: a’GAO Testimony I llwlwl 141105 For Release Need for Improved Budgetary Controls 06 Delhery Over Federal Credit' Programs Expected at 10:00 a.m. Wednesday April 11, 1990 .. Statement of Charles A. Bowsher Comptroller General of the United States Before the Task Force on Urgent Fiscal Issues Committee on the Budget House of Representatives CWU5,\ ILffi’405 GAO/T-AFMD-90-18 I GAO Form 160 (12/W) . Mr. Chairman' and Members'of the Task Force: I am pleased to be here to present our views on the need for improved budgetary controls over federal credit programs,. I would like to emphasize at the outset that the need for credit budgeting reform is a matter on which the Budget Committees, the Office of Management and Budget (OMB), the Congressional Budget Office (CBO), and the General Accounting Office .(GAO) are in substantial agreement. The issues have been debated and analyzed for many years. Rarely will you find a matter on which there is such broad agreement among those who have studied it. I believe the time has come to move beyond discussion to the enactment of legislation needed to implement reform. There are some differences in the.details of the reform proposals of these organizations, and in my statement today I will outline these variations as well as the common features. There is another point I will make, and that is the need to have a broad perspective on the problem--one that is not restricted simpl,y to direct loans and loan guarantees. 'The government 'also needs to consider the implications for the budget of federal insurance programs and the activities of government-sponsored enterprises (GSEs). Our testimony last week on the Federal Savings and Loan Insurance Corporation (FSLIC) underscored this point.1 b 1Resolving the Savings and Loan Crisis: Billions More and "1. Additiona Re orms Nee e . But first, let me put the issue in context, drawing upon a report we recently issued.2 GROWTH IN FEDERAL CREDIT AND INSURANCE PROGRAMS Recently, FSLIC, the Federal Housing Administration (FHA), and the Department of Education suffered enormous losses due to financial institution insolvencies, foreclosures and related losses on federal housing loans and, loan guarantees. These losses are adding billions of dollars to'the deficit. yet' these are only three examples.of the extensive credit assistance an-d insurance programs that the federal government, the nation's largest financial institution, is i,nvolved,with. These programs can be divided into four broad categories: direct loans, loan guarantees, insurance commitments, and GSE loans. As seen in the table,below, there has been a dramatic growth in all of the categories since fiscal year 1965. The total of outstanding amounts 'has'increased over 1,000 percent and currently stands at almost $6 trillion. Even a'llowing for the ,growth in the size of the economy, this percentage increase in outstanding amounts has been enormous. It has been largely driven, however, by the insurance and GSE activities. 2Fedsal Credit and Insurance: Programs May Require Increased Federal Assistance in the Future (GAO/AFMD-90-11, November 16, n89). 2 Reported Outstanding Amounts of Individual Credit and Insurance Programs Since Fiscal Year 1965 Dollars in billions Percent increase Program 1965 1985' '1989 1965 to 1989 Direct loans $ 33 $ 257 $ 207 527 Loan guarantees 91 410 588 546 Insurance commitments 299 2,852 4,213a 1,309 Government-Sponsored ' Enterprise loans 15 ,370 763 4,987 Total $438 $3,889 $5,771 1,218 aOMB redefined insurance commitments for fiscal year 1989. This makes the 1989 figure not strictly comparable to the figures for 1965 and 1985. However, the change appears to affect relatively small amounts. I note that direct loan amounts declined from 1985 to 1989, partly reflecting a recent shift away from such loans to loan guarantees because of the latter's lower short-term outlays effects. Loan guarantees do not result in budget outlays until a borrower defaults, while direct loan disbursements (net of repayments) result in outlays when the loan's are made, immediately increasing the reported budget deficit. Therefore, shifting from direct loans to guaranteed loans reduces current outlays and, correspondingly, the reported deficit. However, this shift does not necessarily represent a savings. If the guaranteed loans default in the future, the government will have u 3 to pay for the cost of the defaults,,which, in turn, will increase the deficit at that time. The table also shows a sharp increase in the insurance commitments of the government. Federal insurance activities include such programs as those of FSLIC, the .Federal Deposit Insurance Corporation (FDIC), and the Pension 'Benefit GuaraMy Corporation ,(PBGC). The 1965 to 1989 increase in insurance commitments grew by a little over 1,000 percent. I mention these insurance amounts even though such programs are usually not covered by credit budgeting reform proposals. The proposals normally cover only the direct loans and loan guarantees of federal agencies. ; I think that the Congress should not overlook the similarities between the credit and insurance programs of federal agencies. Insurance programs represent formal contingent liabilities of the government,, like loan guarantees, and therefore pose the same basic kinds of budget reporting and control issues. ,The most dramatic grqwth'since 1965 has been in theeloans extended by GSEs. GSEs are government-chartered, privately-owned entities whose activities include making loans to expand credit availability to students, farmers, prospective home buyers, and other segments of our society. They are off-budget. Their loans outstanding increased almost 5,000 percent over the fiscal years 1965*to 1989 period. I mention these ‘GSE amounts because it is 4 time that we start considering more seriously their potential budgetary implications. The loans 'of a GSE, if not repaid, could trigger a federal financial bailout under a federal "moral obligation" commitment. FEDERAL CREDIT AND INSURANCE PROGRAMS EXPOSE THE GOVERNMENTTO SIGNIFICANT LOSSES The significance of these g,rowth trends in credit and insurance amounts is that they increase substantially the risk of large budgetary losses to the federal government. A nearly $6 trillion exposure is a huge amount. ,While it should be emphasized that the government will probably experience losses on only a small percentage of this total exposure, the risk of very substantial losses is real. It should therefore be a matter of concern that there are some disturbing developments or trends in the loss patterns of these loan, guarantee, insurance, and GSE programs. Direct Loans There has been a significant increase in direct loan write- offs. Between fiscal years 1985 and 1989 loans receivable annual write-offs increased from about $1 billion to about $4 billion. Despite the write-offs, loan delinquencies continued to incrtase in the same 4-year period, going from about $15 billion to about $27 billion, an 80 percent increase. 5 These write-offs plus the interest payments made by the Treasury in financing the loans are the main components of the government's net costs in making the loans. A key point is that such costs are not properly.reflected in budget estimates. Therefore, when the Congress considers new loan levels in its budget process, it does not routinely consider the ult.imate costs of the programs involved. As mentioned earlier, there has been a shift away from new loans to loan guarantees', where there are also matters of concern. Loan Guarantees For one thing, the newer loan guarantees pose greater risks than the ones made in earlier years. Many new guarantee Programs, such as those for education and energy loans, involve loans with little'or no marketable property as security. This means higher net costs to the government when defaults occur under such guarantees, This is a change from the midl1960s when about 93 percent of guarantees were for housing related loans backed by liens on marketable property. This makes particularly disturbing the recent trends in guarantees and terminations for default. The government's outstanding guaranteed loans increased 62 percent, from $364 .billion to $588 billion from 1983 to 1989. Duriffg the same time,, guaranteed loan terminations for default 6 increased even more sharply, from about.$S, billion to .about $11 billion, a 138 percent increase. Even on the loan guarantee programs backed by marketable property, such as the federal housing program, the g,overnment has experienced significant losses. In recent testimony3 we stated that in fiscal year 1988 FHA's four mortgage funds, which make up the largest federal housing credit program, incurred a loss of $4.2 billion and together have an equity deficit of $2.9 billion. We noted that substantial appropriations would be required to - restore solvency to the'Genera1 'Insurance Fund component. It is important to remember that the projected costs of these guarantees are not systematically considered in the budget process and not appropriated for. What about the insurance area? The risks to the government today are certainly more evident than in years past. Only 3 years ago, some savings and loan industry representatives spoke of $5 billion being needed to recapitalize,the weakened FSLIC. Today, there is a much grimmer picture. Last week, when we testified on our audit of,FSLIC's final 'financial statements, we stated that at least $325 billion would be needed from all sources to pay off FSLIC's obligations, much of which will come 3198% Financial Audit: Federal Housing Administration (GAO/T- AFMD-89-17, September 27, 1989). 7 from the U.S. Treasury. The $325 billion could easily go to $400 billion, or even to a half trillion dollars if the economy turns against us. Furthermore, most of the taxpayer amounts that will be paid out b,y Treasury have not been recognized to date in budgetary totals. I should also mention FDIC., Our audit last year of the Corporation's 1988 and 1987 financial statements4 showed a weakened fund, mainly reflecting banking problems in' the 'energy, agriculture, and real estate sectors of the economy. A record level of bank failures resulted in the Corporation experiencing in 1988 its first net loss since, inception--$4.2 billion. Its fund balance dropped to about $14 billion,'producing the lowest ever ratio of the balance to insured deposits. We are currently conducting a new financial audit of FDIC and are concerned by the threat to the fund of some money center and other large banks. Failure of several,of the larger banks could bankrupt the fund, just as FSLIC was bankrupted a couple of years ago. There is also the Pension Benefit Guaranty Corporation (PBGC) and its approximately $800 billion in outstanding commitments. I am particularly worried about the government's 4Fin&cial Audit: Federal Deposit Insurance Corporation's 1988 and 1981 Financial Statements (GAO/AFMD-89-63, April 28 I 1989 1 l 8 exposure in those instances where there are large, financially troubled companies with underfunded plans. While the government col.lects insurance premiums on most of its insurance programs', it is clear that the level of premiums is insufficient to cover costs in many cases. Already, losses are occurring, and they could grow significantly if the economy' undergoes a downturn. This brings us to the GSEs. Very little of the approximately $776 billion in GSE debt and outstanding mortgage- backed securities is expressly guaranteed by the government. Nonetheless, the financial markets treat most of these GSE instruments as "agency debt" under a perceived implicit federal guarantee. Accordingly, the GSEs are able to market their issuances at favorable interest rates. That this assumed federal backing can become an explicit federal commitment was demonstrated in 1987 when federal legislation wa,s enacted providing billions in payments and explicit loan guarantees to the failing Farm Credit System, a GSE. Such a result is not a foregone conclusion. It 2s worth noting that another GSE, the Federal National Mortgage Association, ran into a serious interest rate squeeze in the early 1980s but managed to work out of it without federal P assistance. Nevertheless, the farm credit crisis and impact on 9 the federal budget was one of the reasons that the 1989 Financial Institutions Reform, Recovery, and Enforcement Act (FIRREA) required GAO and the Treasury to study the safety and soundness of GSEs. Our first report under this FIRREA requirement will,be issued shortly. Given these cred,it, insurance, and GSE problems, what should the government do? My remaining remarks will mainly address' proposals for improving budgetary controls over the government's direct loans and loan guarantees. IMPROVED CONTROL OVER DIRECT LOANS AND LOAN GUARANTEES The history of budgeting for federal credit programs over the past decade has been one of gradually changming the timing and nature of congressional action on credit programs. The trend has been for the Congress to get involved at ea,rlier stages in the life cycle of loans and guarantees, and to increasingly consider the cost implications of new loans and guarantees. The current proposals of GAO and others represent the latest stage in this evolution. Prior to this decade, most direct loans were made through revolving funds not requiring annual appropriations, while loan guarantees required appropriations only when defaults occurred. u As a result, credit programs typically came under budget scrutiny 10 only when appropriations were needed to recapitalize loan accounts or to cover defaults experienced on previously extended guarantees. Congressional budgetary actions were after-the-fact. This began to change when OMB included a “credit b&et” in the President’s budget submission for fiscal year 1981. The credit budget was a compilation of the various loan and loan guarantee accounts in the budget, accompanied by recommend,ed appropriation act limits on the new loans and guarantees of those accounts. In subsequent years, increasing numbers of such accounts have been placed unde.r such appropriation act limitations, with the result that by fiscal year 1989, about 38 percent of new direct loan obligations and 59 percent of new guarantee commitments were made under such statutory limitations. In 1985, the Congress added budget resolution controls to these growing appropriations controls. The idea was to’ provide in the annual resolutions overall targets for credit programsl and allocations to the various functions of the budget (agriculture, housing, etc.). Prior to this, the levels were left to the actions of several appropriations bills passed at differ.ent times. Yet even with these changes, the credit decisions of.the Congress today are still not based on estimates of final costs. Appripriations controls about to be enacted for fiscal year 1991 11 will indirectly govern future costs by limiting new levels of activity. These limits will not, however, directly control credit costs because the amounts in the appropriations bills authorize gross levels of credit activity, not the ultimate costs to the government on those programs. One result is that the current cash-based budget continues to misrepresent the costs of credit activities. ‘The costs of ‘a new direct loan program are overstated in the initial years of the cash disbursements and understated in the later years of cash repayments. Similarly, loan guarantees appear to be cost- free and are excluded from the budget’s cash-flow totals until default payments are made. Under such a system, it is practically impossible to make valid comparisons of grant, loan, and guarantee alternatives for extending aid. 12 I , ” This weakness in current controls has s timulated several proposals for budgetary reform from leaders of the Budget Committees ,5 OMB,6 CB0,7 and GAO.8 Each of the proposals endorses the notion of estimating the total credit subsidy costs for proposed direc t loans and loan, guarantees, and appropriating funds for the subsidy costs before the loans and guarantees are made. Credit subsidy costs would be recorded and controlled at the time of the decis ion to extend credit assis tance, thus' providing the information necessary to permit comparisons with other programs during budget review. 5See Chairman Panetta's H.R. 3929 introduced in the 2nd session of the 10ls t Congress; and H.J. Res. 324, a joint resolution passed by the Senate on July 31, ,1987. 6See Budget of the United States G overnment, .Fiscal Year 1989 (Part 6b) an,d Budget of the United States G overnment, Fiscal Year 1990 (Part 6). 7See CBO's Credit Reform: Comparable Budget Costs for Cash and Credit (December 1989). 8Budget Issues: Budgetary Treatment of Pederal'.Credit Programs (GAO/AFMD-89-42, April 10, 1989). 13 l ’ . In m ost of the proposals, credit subsidy accounts would be established in agencies having credit programs, to which projected credit subsidy costs would be appropriated. In addition, m ost would establish credit financing accounts in Treasury or in the originating agencies to provide the nonsubsidy portion of the funding for direct loans and to m ake ,default paym ents for loan guarantees. When a loan is m ade, the originating agency would p$y the appropriated subsidy amount to a financing account where it would be com bined with the balance of the loan amount and disbursed to the recipient. We would add a word of caution about the placem ent of the financing accounts-- in Treasury or the agencies? we would be concerned about any centralized approach if it is accom panied by debt m anagem e'nt procedures that lessen agencies accountability and responsibility for their programs. However, as I said at the outset, the areas of agreem ent outweigh any differences among these proposals and provide a sound basis for m oving ahead withm needed reform . Never,theless, there are som e differences worth m entioning among the proposals. One such difference relates to the m ethod'used to calculate credit subsidy costs. Our proposal, and that of the Budget Com m ittees, could be term ed a "cost-to-the-governm ent" approach. For direct loans, it would m easure the net present value of the difference between the costs to the Treasury of m aking the loans, 14 . and the expected receipts flowing back to the Treasury from loan repayments. Treasury costs would essentially be Treasury's interest costs for borrowing funds to finance the loans. The calculation of expected receipts from loan repayments would mainly take into ,consideration interest earnings and default rates. OMB, on the other hand, prefers a different method that could be termed a "market-valuation" approach. In the past, Cl30 has also seen some merit inthis approach. This method would calculate the economic benefit borrowers receive as a result of obtaining federal loans at more favorable terms than would be available to them from the private sector. The subsidy costs would be the present value of the additional payments that a federal borrower would be required to pay for a similar loan from the private sector. Although a market valuation approach may be useful for some purposes, we prefer'the cost-to-the-government method for governmental budgeting purposes. It would be more consistent with current budgeting practices, and with;the cost valuation practices followed for most other federal programs. When the Congress funds the School Lunch program, for example, it provides amounts to cover the ,government's costs, not amounts equal to the benefits to recipients, which may be quite u different. "15 Also, we think that it would be ve'ry difficult to calculate with reasonable confidence a market valuation for loans given to marginally creditworthy recipients, many of whom will default on their loan repayments. For many such persons, there is no real credit market OK set of applicable interest rates.' Such persons come to the government for loans because they cannot get commercial financing. All of the proposals would affect agencies' credit-related budget authority and outlays by requiring appropriations for credit subsidy outlays. However, they wou,ld not all affect the unified budget deficit in the same way. The GAO, OMB, and Senate Budget Committee proposals would not alter the government's reported, bottom-line deficit. They would be deficit-neutral in their effects. Consider, for example, a $50,000 loan. Under current practices, a $50,000 loan disbursement would count, as a $50,000 budget outlay in the year of disbursement, and add to the deficit that amount (assuming no offsetting repayments that year). Under the GAO, OMB, and Senate Budget 'Committee approaches, there would still be a $50.,000 outlay and impact on' the deficit. The subsidy portion, say $5,000, would be highlighted in budget reporting and funded in appropriations. On the other hand, the CBO proposal and the bill introduced by Chairman Panetta of the House Budget Committee (H.R. 3929), ly would ultimately move the nonsubsidy portion of the direct loans 16 "below the line," or off-budget, on the grounds that such outlays do not change the government's financial condition. The argument is that this portion of the loans represents money that the government will recover over time through loan repayments. CBO ,and H.R. 3929 would redefine these expenditures as a "medns of financing the deficit." In our $50,000 loan example, CBO,and H.R. 3929 would count as a budget outlay only the $5,000 subsidy amount: GAO would distinguish between the subsidy and nonsubsidy amounts in a different way. I am referring to our proposal to restructure the unified budget into general, trust,, and enterprise funds, with an operating and capital component for each. In that proposhl, we would classify the credit subsidy in the operating part of th'e budget and the nonsubsidy amount in the capital part. 'Both, however, would remain within the unified budget. We believe,it is important to maintain a link between the government's overall budget deficit and its borrowing needs. We urge that Congress, OMB, and CBO look carefully at our proposed budget restructuring, which we believe would permit a better understanding of the government's financial performance and financing requirements. In the meantime, however, it is clear to us that credit reform would be'an important improvement that can be accomplished within the present budget structure. 17 I want to emphasi'ze that the differences among the proposals should not be seen as major impediments to reform. I am confident that the common features outweigh the differences and that ways can be found to reach agreement on an approach that would be a significant improvement over current credit budgeting practices. I would like, now, to turn to some related matters. RELATED ISSUES H.R. 3929 would treat the government's deposit insurance.as a type of loan guaranty and require appropriations for the estimated costs not covered by insurance fees and premiums. We think that such a proposal deserves careful consideration. Indeed, we would probably extend the concept to include all forms of insurance programs where it has been determined that there are costs that cannot be covered by existing or future fee'and premium receipts. This has proved to be the case with FSLIC, for example. The basic issue is similar to that of loan guarantees. There needs to be a timely recognit,ion of, and appropriations for, the expected costs that cannot be covered by fees and premiums. On insurance programs, this would essentially be the u costs that are projected for payment from Treasury. 18 . Of course, the government's current rescue of the thrift deposit insurance system comes to mind. This is a clear case where a combination of deregulation, industry mistakes, and economic downturns created an insurance need not covered by the premiums and fees. The government will have to pay hundreds of billions of dollars to clear up the problem. How much of this Treasury price tag, reflecting costs and liabilities already incurred, has been included in budgetary totals? Only about $19 billion has been reflected in the budget authority totals. This is an amazing budgetary shortfall. It is past time for the government to get its books right on this savings and loan problem. I would urge all parties concerned to do the following as we approach anothesr Gramm- Rudman-Hollings (G-R-H) deficit snapshot date later this year: make full and accurate estimates of the costs in a timely fashion and get Treasury's share figured into the budget's totals. Also, on GSEs, we are currently studying certa,in budget treatment issues as well as the' safety and soundness of GSEs. Some are'inappropriately being used to move federal activities off-budget, and we will report to the Congress soon on our recommendations to minimize this kind of problem in the future. 19 In conclusion, I would urge the Congress to move forward at this time on cr,edit budgeting reform. I would also suggest an examination of the concepts for possible application to the insurance areas of the budget. This completes my statement, Mr. Chairman. I would be glad to respond to the questions you or Members of the Task Force may have. 20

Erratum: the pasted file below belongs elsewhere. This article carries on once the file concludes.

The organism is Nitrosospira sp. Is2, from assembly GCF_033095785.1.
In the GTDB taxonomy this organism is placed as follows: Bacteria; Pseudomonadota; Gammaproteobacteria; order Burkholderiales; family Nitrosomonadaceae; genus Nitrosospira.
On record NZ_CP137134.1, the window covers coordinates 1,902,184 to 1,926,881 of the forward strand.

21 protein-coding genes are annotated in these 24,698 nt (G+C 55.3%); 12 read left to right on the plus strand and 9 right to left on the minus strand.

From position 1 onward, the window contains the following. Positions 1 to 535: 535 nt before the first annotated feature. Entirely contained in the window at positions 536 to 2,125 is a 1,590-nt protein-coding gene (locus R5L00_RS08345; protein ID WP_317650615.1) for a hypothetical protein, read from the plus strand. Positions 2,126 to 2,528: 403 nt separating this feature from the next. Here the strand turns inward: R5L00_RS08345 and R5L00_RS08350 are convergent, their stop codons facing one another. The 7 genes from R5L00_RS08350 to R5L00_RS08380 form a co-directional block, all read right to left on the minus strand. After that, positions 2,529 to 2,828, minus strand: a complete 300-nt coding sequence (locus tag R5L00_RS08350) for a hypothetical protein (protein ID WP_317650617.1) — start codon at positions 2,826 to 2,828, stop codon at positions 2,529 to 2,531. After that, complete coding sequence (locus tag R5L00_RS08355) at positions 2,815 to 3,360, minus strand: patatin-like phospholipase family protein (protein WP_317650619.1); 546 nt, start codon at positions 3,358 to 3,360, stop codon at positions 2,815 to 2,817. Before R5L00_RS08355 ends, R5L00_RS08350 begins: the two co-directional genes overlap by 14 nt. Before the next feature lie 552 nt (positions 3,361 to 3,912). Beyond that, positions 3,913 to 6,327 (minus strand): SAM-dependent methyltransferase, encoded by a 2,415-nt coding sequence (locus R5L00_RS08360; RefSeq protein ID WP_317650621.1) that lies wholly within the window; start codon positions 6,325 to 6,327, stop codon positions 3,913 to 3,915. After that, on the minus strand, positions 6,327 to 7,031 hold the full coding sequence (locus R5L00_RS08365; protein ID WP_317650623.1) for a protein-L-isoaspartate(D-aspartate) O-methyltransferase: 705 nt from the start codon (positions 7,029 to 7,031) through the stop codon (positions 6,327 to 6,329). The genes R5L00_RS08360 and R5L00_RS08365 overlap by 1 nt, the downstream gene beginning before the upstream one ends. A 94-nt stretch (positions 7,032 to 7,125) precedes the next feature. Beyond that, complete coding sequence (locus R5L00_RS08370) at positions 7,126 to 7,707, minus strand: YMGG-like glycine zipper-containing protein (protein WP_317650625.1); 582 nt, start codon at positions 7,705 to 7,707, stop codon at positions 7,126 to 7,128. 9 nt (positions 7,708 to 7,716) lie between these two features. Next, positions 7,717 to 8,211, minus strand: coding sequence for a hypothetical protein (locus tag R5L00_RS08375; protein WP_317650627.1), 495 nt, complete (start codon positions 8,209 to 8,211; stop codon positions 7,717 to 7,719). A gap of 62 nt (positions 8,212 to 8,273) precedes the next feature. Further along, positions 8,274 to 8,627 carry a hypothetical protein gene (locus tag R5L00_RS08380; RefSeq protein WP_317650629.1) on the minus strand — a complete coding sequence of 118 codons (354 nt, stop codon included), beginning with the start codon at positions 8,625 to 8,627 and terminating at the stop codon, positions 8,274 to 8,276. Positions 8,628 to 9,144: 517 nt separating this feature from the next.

Need for Improved Budgetary Controls Over Federal Credit Programs
Published by the Government Accountability Office on 1990-04-11.
Below is a raw (and likely hideous) rendition of the original report. (PDF)